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This double-edged iron sword was found in Denmark’s Tisso Lake. (Carsten Snejbjerg)

The Vikings’ Bad Boy Reputation Is Back With a Vengeance

A major new exhibition is reviving the Norse seafarers’ iconic image as rampagers and pillagers

Among the buried treasures: broad-bladed axes, spearheads with silver-inlaid sockets, a wooden bow, iron slave collars, chain mail, Thor’s hammer rings, and arrows with heads reminiscent of spearmint leaves. “The arrowheads were capable of doing far more damage than their pointed counterparts,” Pedersen explains. “The wounds they inflicted were wider and took longer to heal.”

A warrior’s skull from a grave in Gotland has ornamental lines—a primitive dental grill?—scored into the teeth. “A Viking was always one step from his weapon,” offers Jerso. (Some exhumed Vikings appear to have been a step slow.) The ritual aspects of war are tackled in amulets, charms and a matrix (a sheet-metal die) impressed with what looks to be an ulfhednar (a warrior dressed in a wolf coat), the shape-shifting cousin of berserkir (warriors possessed by a consuming frenzy), who unleashed their inhuman strength on the battlefield. The elaborate metalwork was likely a panel for a helmet. Somewhat disappointingly, none of the conical headgear on view is horned—which turns out to be myth rooted in Bronze Age religious ceremonies (and, for practical purposes, might have cramped a warrior’s style in battle).

Pedersen says a warrior’s status was often reflected in the quality of his sword, the noblest of weapons. The finest—the Ulfberht, made of high-grade steel forged in a crucible oven—was worth as much as 16 milking cows. Some of those on display in the exhibition have hilts engraved in runic, a sort of Norse code; some were ritually “killed” by folding or snapping the blades to destroy their earthly use before they were placed in a warrior’s grave. Vikings were fond of bestowing nasty nicknames on weapons, like Leg-Biter and Skull-Splitter.

The British Museum contributed the Lewis chessmen—endearing wee Viking warriors dug up in 1831 from a sandbank on Scotland’s Isle of Lewis. The figurines made a cameo in the 2001 film adaptation of Harry Potter and the Sorcerer’s Stone. Carved from walrus ivory and whale tooth, the pawns chomp on the edges of their shields in ecstatic rage.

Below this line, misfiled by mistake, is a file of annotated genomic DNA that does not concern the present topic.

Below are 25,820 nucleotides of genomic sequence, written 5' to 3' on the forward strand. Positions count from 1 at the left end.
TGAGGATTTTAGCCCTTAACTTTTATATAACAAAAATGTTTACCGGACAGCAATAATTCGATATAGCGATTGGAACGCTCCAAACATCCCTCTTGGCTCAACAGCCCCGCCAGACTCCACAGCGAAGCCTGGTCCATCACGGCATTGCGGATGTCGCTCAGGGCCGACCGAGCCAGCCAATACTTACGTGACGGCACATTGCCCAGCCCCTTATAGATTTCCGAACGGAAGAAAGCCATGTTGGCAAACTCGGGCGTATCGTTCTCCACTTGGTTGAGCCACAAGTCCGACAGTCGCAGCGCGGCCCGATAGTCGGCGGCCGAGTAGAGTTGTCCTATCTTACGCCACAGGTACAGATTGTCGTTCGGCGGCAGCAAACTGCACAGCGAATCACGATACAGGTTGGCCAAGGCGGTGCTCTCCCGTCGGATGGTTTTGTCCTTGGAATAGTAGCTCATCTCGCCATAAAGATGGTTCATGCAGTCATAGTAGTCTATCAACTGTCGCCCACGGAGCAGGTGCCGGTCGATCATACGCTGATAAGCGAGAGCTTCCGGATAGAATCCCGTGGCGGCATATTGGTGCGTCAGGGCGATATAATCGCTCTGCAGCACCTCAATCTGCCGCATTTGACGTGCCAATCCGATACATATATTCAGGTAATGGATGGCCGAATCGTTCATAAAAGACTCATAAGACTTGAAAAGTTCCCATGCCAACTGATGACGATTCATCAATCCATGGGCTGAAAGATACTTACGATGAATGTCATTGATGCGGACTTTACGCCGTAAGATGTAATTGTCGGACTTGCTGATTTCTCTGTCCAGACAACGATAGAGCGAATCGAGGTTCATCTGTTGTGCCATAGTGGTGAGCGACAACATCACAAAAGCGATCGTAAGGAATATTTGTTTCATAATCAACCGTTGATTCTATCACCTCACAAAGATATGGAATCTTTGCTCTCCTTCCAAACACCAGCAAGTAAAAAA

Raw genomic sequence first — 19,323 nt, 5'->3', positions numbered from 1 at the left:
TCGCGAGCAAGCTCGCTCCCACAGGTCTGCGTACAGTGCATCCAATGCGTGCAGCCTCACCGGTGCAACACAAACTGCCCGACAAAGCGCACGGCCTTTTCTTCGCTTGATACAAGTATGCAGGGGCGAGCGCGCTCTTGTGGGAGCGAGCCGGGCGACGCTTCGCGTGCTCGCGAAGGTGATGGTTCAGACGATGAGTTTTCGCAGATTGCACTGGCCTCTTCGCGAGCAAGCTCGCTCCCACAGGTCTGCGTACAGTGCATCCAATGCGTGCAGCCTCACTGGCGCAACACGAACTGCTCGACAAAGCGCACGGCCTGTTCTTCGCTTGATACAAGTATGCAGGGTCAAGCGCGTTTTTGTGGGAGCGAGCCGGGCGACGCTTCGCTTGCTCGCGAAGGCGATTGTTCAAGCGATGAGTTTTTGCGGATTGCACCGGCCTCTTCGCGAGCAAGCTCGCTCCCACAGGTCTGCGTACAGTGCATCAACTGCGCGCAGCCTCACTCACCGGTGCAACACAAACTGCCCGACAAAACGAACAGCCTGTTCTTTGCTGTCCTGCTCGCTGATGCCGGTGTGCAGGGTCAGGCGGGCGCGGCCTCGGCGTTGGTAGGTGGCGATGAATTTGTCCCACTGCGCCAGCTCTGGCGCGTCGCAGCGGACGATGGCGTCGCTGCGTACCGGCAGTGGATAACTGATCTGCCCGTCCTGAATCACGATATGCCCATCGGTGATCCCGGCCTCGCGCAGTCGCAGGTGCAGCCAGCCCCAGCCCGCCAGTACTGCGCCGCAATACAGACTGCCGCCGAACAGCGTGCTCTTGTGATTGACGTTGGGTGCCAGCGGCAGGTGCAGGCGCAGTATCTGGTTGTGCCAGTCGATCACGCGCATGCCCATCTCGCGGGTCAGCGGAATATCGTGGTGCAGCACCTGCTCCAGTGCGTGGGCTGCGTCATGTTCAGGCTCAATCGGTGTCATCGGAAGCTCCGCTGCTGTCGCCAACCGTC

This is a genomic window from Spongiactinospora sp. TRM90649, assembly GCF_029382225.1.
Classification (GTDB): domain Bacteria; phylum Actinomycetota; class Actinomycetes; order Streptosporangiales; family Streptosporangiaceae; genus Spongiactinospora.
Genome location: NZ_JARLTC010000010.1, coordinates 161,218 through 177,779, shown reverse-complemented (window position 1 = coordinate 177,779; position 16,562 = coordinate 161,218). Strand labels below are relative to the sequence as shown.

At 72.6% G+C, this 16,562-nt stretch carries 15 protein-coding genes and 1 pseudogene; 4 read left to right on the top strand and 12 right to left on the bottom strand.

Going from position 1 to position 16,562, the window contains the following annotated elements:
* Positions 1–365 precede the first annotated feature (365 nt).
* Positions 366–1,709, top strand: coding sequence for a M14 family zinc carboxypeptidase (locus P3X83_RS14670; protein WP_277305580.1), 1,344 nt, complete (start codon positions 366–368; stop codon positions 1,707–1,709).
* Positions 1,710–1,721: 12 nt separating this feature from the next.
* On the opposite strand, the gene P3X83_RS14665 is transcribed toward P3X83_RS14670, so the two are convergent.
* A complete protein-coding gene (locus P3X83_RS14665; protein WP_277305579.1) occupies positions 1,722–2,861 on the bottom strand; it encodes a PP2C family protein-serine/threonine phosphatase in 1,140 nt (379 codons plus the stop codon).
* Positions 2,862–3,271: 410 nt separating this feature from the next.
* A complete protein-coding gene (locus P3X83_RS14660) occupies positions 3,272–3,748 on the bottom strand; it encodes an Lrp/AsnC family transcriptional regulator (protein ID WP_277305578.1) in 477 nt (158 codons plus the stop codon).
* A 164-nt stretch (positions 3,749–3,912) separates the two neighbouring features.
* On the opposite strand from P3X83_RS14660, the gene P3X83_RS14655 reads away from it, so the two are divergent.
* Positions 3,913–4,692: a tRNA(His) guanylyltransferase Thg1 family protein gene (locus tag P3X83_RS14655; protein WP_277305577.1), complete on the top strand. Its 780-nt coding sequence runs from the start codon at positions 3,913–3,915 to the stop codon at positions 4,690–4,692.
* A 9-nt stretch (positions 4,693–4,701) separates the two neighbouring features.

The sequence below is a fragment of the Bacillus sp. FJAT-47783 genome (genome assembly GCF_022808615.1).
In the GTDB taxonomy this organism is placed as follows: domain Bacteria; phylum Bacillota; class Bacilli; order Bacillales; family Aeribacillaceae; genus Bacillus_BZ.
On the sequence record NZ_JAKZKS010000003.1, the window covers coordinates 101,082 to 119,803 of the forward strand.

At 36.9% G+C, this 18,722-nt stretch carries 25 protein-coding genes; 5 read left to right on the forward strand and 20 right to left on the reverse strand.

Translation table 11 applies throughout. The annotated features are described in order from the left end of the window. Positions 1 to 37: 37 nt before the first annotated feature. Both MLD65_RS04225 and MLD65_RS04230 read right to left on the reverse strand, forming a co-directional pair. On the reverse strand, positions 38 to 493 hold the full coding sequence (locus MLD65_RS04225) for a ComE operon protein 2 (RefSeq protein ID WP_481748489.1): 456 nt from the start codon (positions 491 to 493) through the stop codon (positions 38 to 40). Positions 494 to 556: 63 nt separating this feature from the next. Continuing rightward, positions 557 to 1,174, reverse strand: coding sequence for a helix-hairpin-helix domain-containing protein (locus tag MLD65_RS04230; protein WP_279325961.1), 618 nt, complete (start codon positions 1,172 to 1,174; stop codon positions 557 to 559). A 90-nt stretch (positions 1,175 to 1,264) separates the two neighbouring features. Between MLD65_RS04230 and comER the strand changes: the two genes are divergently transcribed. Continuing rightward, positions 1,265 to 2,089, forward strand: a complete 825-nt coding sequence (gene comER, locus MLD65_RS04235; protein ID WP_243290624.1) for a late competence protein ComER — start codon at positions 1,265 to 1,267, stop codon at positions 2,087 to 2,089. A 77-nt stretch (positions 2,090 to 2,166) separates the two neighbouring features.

Several brooches and pendants of silver and bronze take the shape of armed and armored female figures. The most provocative, a pendant that depicts a Viking on horseback and a second on foot, was unearthed last year in Denmark. Price hypothesizes that the figures might be either female warriors or Valkyries, the spirits of carnage that served the war-god Odin by choosing the bravest of dead warriors to inhabit his hall Valhalla in the afterlife.

Unlike the lovely Brünnhilde pining for dead heroes in Wagner’s Ring Cycle, the Valkyries of the Viking Age are widely believed to have been sorceresses who took the form of gigantic battle trolls and doglike demons. These fiends used malicious magic both to select which fallen warriors were admitted to Valhalla and to ensure which died in combat. For sheer ferocity, the names of the 51 acknowledged Valkyries rival those of Viking swords: Killer, Shield-Scraper, Teeth-Grinder...

The pendant in question contests the theory that “proper” Vikings were invariably male. Price has detected some intriguing cross-gender signals. “The riders have the knotted hairstyle usually taken as a female marker in metalwork and stone sculpture iconography,” he says, “but they wear trousers, a form of clothing very much reserved for men. Whether this indicates a woman taking on a male role, or actually a new and different gender construction, we simply don’t know.”

If women did fight, he says, it’s unlikely they appeared in great numbers on the battlefield. The exhibition features a significant new find of a 3-D female figurine—a fully weaponized female—that appears to have been part of a cloak pin. “The object is exquisitely detailed,” Price says, “and, so far, unique in the Viking world.”

The most dramatic new discoveries regarding Viking warfare have come from Estonia and England. Two extraordinary boat graves have been excavated at Salme on the remote Baltic island of Saaremaa. Archaeologists date both to the early eighth century, nearly 100 years before the Viking Age officially dawned. The period is not exactly known for epic sea passages, much less sailing ships.

The largest grave held a true warship, loaded with the bodies of 33 men, each of whom showed signs of severe and probably fatal injuries. Interred in a pile, stacked like firewood at one end of the ship, they were buried with gold-handled swords before being covered with their shields laid in an overlapping dome of wood. Effectively, the dome formed a timber burial mound inside the vessel.

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About Franz Lidz

A longtime Senior Writer at Sports Illustrated and the author of several memoirs, Franz Lidz has written for the New York Times since 1983, on travel, TV, film and theater. He is a frequent contributor to Smithsonian.

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